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28th United Way Day of Caring Today

The 28th United Way “Day of Caring” happens today across the Ohio Valley.

Over 330 volunteers representing 29 local companies and organizations have signed up to volunteer their time and assist local charitable groups, according to Melynda Sampson, assistant director for the United Way of the Upper Ohio Valley.

Thirty-one different projects across the area have been coordinated for the day by the United Way, and these will take place across Brooke, Ohio, Marshall and Wetzel counties in West Virginia, and in Belmont County, Ohio, she said.

Some of the volunteers will be assisting Boy Scouts in trimming trees, painting park shelters and installing frost-free spigots, Sampson said. Others will be painting at the Brooke County Library, or cleaning gutters for Catholic Charities.

Another project, meanwhile, will see volunteers assisting in the removal of a cement block safe at Family Service of the Upper Ohio Valley,

“We’re hoping for good day — it will be a hot one,” Sampson said.

Many participants will meet at the White Palace just before 8 a.m. for a volunteer breakfast, then be dispatched to their project sites to begin work. Others in the outlying counties will go directly to their projects, Sampson said.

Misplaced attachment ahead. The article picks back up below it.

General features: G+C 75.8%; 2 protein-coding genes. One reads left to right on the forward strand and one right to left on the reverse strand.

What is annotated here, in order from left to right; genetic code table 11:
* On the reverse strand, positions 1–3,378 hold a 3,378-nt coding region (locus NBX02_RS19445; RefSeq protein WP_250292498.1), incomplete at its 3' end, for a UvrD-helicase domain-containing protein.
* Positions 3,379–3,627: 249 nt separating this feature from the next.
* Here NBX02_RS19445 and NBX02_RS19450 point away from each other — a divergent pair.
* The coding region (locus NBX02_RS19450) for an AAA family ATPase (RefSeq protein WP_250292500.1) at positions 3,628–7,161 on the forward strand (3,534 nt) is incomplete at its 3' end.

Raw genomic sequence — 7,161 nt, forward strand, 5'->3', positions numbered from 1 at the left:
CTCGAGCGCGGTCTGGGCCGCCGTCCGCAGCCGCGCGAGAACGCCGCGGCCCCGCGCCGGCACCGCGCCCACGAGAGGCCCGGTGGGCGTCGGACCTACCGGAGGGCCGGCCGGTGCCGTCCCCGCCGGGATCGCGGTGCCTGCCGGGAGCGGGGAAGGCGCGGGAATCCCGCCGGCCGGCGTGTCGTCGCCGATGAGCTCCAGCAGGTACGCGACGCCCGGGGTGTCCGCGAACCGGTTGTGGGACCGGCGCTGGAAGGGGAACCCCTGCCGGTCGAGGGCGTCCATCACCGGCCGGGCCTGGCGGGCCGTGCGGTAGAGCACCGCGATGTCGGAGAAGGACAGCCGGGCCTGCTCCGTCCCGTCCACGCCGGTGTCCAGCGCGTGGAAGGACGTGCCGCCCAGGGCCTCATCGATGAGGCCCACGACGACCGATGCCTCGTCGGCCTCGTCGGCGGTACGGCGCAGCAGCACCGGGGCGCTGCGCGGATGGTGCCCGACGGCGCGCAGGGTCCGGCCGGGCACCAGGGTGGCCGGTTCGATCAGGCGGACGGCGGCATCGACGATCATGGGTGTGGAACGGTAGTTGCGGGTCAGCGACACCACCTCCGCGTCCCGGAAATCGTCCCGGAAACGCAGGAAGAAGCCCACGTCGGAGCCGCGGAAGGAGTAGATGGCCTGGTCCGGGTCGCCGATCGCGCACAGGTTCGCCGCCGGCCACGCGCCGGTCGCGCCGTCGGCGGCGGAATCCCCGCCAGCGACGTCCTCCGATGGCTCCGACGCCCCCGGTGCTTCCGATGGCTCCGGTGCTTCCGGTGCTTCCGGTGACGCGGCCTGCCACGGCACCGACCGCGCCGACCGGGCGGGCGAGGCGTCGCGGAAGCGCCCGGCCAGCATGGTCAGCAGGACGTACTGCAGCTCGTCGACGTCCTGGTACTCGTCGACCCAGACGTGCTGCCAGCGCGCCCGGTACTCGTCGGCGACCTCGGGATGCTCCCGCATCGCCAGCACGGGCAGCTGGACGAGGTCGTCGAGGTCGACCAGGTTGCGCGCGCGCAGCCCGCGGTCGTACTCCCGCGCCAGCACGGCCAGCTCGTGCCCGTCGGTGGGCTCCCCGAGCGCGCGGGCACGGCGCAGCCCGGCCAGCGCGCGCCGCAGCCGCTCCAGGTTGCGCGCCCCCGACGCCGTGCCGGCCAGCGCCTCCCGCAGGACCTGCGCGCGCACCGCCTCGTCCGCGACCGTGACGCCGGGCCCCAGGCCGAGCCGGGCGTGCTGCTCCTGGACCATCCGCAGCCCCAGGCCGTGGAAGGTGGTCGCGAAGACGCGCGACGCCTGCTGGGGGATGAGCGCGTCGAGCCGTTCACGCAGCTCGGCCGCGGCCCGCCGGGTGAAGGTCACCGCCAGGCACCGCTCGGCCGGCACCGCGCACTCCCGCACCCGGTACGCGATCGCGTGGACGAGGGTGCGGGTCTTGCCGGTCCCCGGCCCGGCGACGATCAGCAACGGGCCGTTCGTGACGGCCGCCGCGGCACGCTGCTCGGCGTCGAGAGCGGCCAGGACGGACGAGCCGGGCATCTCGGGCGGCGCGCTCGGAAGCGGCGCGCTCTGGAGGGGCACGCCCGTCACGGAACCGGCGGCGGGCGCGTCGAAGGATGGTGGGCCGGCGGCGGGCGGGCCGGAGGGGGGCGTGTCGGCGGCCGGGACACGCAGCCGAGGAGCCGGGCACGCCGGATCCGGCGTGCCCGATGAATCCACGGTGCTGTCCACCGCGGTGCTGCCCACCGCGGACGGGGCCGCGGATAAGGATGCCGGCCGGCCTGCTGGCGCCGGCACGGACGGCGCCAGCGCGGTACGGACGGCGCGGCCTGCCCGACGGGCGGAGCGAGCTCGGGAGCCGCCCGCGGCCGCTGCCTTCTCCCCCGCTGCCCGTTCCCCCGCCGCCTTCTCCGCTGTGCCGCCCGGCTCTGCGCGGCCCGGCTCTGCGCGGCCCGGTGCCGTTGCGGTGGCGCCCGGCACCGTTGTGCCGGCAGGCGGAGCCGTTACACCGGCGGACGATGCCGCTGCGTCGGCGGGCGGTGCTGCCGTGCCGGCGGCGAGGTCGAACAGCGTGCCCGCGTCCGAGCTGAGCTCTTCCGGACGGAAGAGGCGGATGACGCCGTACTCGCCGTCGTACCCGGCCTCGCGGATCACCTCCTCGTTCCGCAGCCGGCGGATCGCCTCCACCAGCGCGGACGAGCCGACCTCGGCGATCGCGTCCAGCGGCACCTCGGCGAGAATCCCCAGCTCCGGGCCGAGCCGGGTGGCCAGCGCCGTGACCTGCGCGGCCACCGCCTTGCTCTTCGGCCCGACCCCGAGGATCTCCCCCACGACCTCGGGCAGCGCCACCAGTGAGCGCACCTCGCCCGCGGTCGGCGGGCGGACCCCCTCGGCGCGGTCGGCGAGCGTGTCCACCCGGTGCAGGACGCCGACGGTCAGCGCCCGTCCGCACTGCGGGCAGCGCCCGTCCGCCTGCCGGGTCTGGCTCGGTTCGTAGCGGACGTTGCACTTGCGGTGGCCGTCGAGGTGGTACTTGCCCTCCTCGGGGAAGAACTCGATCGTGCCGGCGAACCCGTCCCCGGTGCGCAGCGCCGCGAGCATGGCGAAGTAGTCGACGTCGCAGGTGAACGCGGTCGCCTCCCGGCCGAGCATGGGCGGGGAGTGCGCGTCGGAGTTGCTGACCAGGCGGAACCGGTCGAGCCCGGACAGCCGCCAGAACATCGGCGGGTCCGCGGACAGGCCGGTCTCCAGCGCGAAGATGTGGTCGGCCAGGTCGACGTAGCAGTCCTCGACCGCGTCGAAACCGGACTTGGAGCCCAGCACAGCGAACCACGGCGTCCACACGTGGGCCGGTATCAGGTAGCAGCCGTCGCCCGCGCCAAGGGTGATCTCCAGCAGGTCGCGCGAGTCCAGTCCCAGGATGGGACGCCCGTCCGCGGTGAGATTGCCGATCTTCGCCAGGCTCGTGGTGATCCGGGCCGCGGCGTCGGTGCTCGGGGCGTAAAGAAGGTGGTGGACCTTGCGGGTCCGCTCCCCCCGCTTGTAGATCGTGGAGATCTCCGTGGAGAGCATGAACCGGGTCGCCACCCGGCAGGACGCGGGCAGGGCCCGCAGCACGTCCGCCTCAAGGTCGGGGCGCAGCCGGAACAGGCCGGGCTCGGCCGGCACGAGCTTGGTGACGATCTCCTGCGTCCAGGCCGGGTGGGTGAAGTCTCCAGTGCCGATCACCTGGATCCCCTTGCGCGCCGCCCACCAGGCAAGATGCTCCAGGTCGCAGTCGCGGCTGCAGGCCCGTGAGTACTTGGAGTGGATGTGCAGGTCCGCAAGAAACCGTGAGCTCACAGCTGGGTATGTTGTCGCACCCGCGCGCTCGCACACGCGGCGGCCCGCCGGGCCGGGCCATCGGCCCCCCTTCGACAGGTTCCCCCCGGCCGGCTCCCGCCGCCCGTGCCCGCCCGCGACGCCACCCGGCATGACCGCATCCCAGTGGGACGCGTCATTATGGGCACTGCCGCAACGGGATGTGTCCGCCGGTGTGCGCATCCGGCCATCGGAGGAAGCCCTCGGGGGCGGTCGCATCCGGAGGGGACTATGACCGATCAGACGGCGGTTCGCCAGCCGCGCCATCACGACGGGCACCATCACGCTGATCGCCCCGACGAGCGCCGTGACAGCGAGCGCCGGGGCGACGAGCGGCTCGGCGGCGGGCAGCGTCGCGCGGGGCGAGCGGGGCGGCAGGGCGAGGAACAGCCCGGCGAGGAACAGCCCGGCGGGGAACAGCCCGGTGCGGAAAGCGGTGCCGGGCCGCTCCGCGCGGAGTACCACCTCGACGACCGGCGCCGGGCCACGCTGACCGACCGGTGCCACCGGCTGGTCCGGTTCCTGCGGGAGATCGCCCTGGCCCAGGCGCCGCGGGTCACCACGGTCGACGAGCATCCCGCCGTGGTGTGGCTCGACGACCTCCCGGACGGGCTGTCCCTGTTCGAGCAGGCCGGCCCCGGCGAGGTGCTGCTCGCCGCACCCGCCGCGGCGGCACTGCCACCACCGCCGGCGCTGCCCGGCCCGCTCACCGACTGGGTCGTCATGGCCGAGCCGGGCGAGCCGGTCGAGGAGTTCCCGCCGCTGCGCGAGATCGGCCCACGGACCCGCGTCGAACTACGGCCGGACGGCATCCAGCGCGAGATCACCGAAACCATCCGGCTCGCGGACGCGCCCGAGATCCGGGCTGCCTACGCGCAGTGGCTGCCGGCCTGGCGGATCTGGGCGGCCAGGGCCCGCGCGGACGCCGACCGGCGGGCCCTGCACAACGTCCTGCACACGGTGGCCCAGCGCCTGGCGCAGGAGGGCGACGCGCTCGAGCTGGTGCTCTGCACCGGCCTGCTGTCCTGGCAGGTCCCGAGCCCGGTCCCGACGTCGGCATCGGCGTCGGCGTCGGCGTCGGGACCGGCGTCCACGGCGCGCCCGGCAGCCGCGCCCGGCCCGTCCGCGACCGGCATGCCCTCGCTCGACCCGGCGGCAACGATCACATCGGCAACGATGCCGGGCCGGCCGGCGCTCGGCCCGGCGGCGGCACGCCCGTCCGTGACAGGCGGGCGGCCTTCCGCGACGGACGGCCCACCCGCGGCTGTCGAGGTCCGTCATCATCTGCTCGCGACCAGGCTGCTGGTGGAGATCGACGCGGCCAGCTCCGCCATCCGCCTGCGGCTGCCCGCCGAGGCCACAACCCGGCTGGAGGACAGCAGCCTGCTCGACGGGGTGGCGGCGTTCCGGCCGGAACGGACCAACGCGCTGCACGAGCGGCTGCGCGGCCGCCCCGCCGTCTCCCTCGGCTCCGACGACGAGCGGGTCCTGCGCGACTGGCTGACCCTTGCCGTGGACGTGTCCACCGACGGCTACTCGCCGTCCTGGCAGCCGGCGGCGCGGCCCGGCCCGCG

There will be an hour for lunch, during which many volunteers will see a presentation from their host organization.

“Often they get tours from the agency telling them what they do, and what impact they are making,” Sampson said. “It’s an all-day thing.”

The effort is expected to last as late as 4 p.m.

The full title for the event is the Sally O’Haver Day of Caring — named for an employee of the United Way.

The official time for the start of the day actually is 7:52 a.m., and Sampson said it was O’Haver who explained to her why the time was established.

“She said at one time there were several different United Ways in the tri-state area participating, and the question was how to get everyone together on time,” Sampson said. “They came up with the 7:52 a.m. start.

“It sticks in everybody’s head and is a conversation starter. It tells people we want to get started and not waste your time.”

While some volunteers join the Day of Caring as individuals, most are employees of participating companies who pay their employees a day’s wages to participate, Sampson said.

Often the same volunteers come back year after year, she said. One of them is Dean Hores of American Electric Power, who has participated in most all of the events over the past 28 years.

Volunteers for today’s Day of Caring signed up to participate earlier this summer, and the lists already have been finalized, according to Sampson.

“If anybody is interested for next year, we will put them on the list for next year,” she said. “We can always use more volunteers.”

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